Ford now embraces gun control and gay marriage, the latter of which, until recently, he wanted to ban via constitutional amendment. After calling for sealing the border and attacking President Bush from the right on immigration in 2006, he now takes a liberal stance. What about the border fence he favored? "Even if we had a fence now, we are not going to stop it," he told The New York Times, not explaining why he had supported such a futile gesture in the first place.
Ford had so much difficulty explaining his intellectual evolution that, at one point, he gave an interview to the Daily News only, as the paper reported, "under the condition that the questions be limited to his rationale for running, and not issues." (Southern voters may be interested in solutions, but, apparently, Northern voters aren't.) None of this is to say, however, that Ford's prospective candidacy lacks ideological content. He is running as the voice of Wall Street. The financial industry deeply resents the Obama administration and congressional Democrats who, after bailing them out to prevent a broader economic collapse, are attempting to impose regulations to prevent such a recurrence and demanding that the large banks pay back a portion of their subsidy. Casting about for a champion, Wall Street's eyes turned to Ford.
The Tennessee expatriate turned out to be the perfect man for the job. He already had a foothold in the city through his financial services committee connections, a $1.8 million East Hampton vacation home his father had purchased in 2003, and a lucrative part-time job at Merrill Lynch. Ford breakfasts regularly at the Regency and relaxes at upper-class redoubts like the Waverly Inn. "Ford started hearing about [the backlash] at cocktail parties," reports Politico.
In a New York Times interview, Ford attempted to put a slightly more populist sheen on his candidacy:
"[T]he response I have gotten is overwhelming, from different categories, the spectrum of political leaders, people involved in politics, people representing different social and income classes in the city, be it the cabdriver on the way down here, who had positive things to say, and wanted to take a picture with me before I got out of the taxi, to people who are business leaders and leaders in the entertainment industry and media industry based here."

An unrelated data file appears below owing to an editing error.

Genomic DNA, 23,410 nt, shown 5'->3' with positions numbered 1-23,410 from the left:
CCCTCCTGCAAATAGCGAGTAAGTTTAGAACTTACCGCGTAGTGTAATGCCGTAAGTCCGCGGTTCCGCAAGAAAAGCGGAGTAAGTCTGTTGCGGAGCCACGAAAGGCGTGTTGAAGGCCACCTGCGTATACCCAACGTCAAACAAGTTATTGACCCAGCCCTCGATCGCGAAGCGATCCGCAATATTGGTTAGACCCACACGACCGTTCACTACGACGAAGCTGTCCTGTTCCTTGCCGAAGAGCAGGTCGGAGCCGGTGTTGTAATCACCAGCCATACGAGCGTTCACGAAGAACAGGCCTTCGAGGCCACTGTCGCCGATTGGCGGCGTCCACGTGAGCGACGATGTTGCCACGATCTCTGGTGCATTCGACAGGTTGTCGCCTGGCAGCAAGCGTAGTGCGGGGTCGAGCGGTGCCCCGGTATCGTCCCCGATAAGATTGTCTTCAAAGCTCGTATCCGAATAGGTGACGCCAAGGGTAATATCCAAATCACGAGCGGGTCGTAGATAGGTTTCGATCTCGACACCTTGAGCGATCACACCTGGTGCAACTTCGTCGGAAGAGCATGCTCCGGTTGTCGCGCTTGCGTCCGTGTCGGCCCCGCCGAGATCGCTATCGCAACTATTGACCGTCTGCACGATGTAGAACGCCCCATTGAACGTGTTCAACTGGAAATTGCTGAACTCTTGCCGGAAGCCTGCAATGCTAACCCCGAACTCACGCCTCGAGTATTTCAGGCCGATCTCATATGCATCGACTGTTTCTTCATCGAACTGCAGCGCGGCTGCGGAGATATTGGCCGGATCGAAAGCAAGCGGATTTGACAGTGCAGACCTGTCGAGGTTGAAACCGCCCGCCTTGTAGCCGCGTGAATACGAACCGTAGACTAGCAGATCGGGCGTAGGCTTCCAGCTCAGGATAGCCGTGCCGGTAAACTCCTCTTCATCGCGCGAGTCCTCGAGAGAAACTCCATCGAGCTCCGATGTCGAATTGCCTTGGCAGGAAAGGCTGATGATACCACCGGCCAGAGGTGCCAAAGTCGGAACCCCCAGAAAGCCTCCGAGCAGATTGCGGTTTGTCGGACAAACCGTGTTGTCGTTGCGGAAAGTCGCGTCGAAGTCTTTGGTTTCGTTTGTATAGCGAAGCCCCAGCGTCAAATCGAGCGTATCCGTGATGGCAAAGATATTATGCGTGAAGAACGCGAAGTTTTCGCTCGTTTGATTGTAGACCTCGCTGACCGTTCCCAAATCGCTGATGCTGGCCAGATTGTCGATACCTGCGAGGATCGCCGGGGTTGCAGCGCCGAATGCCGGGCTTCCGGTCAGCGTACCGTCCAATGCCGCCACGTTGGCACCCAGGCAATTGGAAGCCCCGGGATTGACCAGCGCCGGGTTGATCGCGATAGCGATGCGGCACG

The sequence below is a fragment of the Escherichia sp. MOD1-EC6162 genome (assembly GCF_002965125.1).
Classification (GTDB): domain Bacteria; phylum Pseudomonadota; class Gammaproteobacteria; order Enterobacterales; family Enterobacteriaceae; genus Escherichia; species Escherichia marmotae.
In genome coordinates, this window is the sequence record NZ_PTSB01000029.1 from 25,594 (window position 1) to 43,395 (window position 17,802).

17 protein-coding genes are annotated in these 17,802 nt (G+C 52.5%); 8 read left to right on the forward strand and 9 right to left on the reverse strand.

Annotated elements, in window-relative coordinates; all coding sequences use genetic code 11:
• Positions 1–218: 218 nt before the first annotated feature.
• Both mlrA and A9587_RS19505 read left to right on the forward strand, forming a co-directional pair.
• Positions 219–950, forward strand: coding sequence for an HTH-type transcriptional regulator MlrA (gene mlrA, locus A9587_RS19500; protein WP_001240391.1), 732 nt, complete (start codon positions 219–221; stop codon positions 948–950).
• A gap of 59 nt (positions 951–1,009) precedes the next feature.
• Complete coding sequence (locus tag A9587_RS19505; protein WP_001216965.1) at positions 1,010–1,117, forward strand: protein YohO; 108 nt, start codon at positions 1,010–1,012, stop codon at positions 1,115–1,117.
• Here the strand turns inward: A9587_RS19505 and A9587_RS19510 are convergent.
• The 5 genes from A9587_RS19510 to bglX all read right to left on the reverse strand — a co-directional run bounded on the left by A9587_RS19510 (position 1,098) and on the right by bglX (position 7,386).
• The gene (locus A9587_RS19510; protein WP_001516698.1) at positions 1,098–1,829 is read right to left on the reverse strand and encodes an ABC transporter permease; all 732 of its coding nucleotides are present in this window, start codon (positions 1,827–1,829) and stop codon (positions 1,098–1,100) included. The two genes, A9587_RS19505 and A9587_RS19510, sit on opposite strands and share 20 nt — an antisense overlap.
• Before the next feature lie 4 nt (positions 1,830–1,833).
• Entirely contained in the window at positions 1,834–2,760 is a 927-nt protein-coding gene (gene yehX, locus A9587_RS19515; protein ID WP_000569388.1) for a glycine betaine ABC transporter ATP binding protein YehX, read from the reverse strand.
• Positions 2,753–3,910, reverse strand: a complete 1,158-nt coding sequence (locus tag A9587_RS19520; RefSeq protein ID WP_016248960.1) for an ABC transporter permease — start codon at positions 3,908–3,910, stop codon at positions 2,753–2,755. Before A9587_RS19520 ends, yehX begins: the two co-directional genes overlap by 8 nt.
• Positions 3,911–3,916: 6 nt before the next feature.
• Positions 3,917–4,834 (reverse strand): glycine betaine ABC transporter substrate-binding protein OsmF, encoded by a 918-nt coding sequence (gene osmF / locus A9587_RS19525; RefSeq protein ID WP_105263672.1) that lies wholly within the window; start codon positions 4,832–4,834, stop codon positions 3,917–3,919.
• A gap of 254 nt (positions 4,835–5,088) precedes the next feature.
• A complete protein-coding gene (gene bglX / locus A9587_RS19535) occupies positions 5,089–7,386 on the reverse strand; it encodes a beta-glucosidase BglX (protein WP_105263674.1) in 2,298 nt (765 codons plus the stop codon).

Truly, this is a trans-class coalition, ranging from rich businessmen to rich entertainment businessmen to rich media businessmen to cabdrivers — who, like all members of tip-based professions, are known for their frank assessments of their customers.
Ford has come out against the current health care legislation and in favor of "a huge tax-cut bill for business people, not only in New York but across the country." Ford has chosen to label himself an "independent voice," independence being defined as total subservience to Wall Street. (Ford promises, in an interview with The Wall Street Journal, "I would support no bill that does harm to New York's financial industry.")
Ford's candidacy is an epiphenomenon of Wall Street's retreat into a fantasy world. In this alternate reality, the titans of finance are innocent victims of a freakish accident, the Democrats' struggles result from their hostility to these victims, and the people are clamoring for a leader who will openly cater to their demands. The notion that Democratic primary voters in New York will embrace Ford may be more fantastical than the wildest investment scheme that predated the crash.
Harold — don't call me. We'll call you.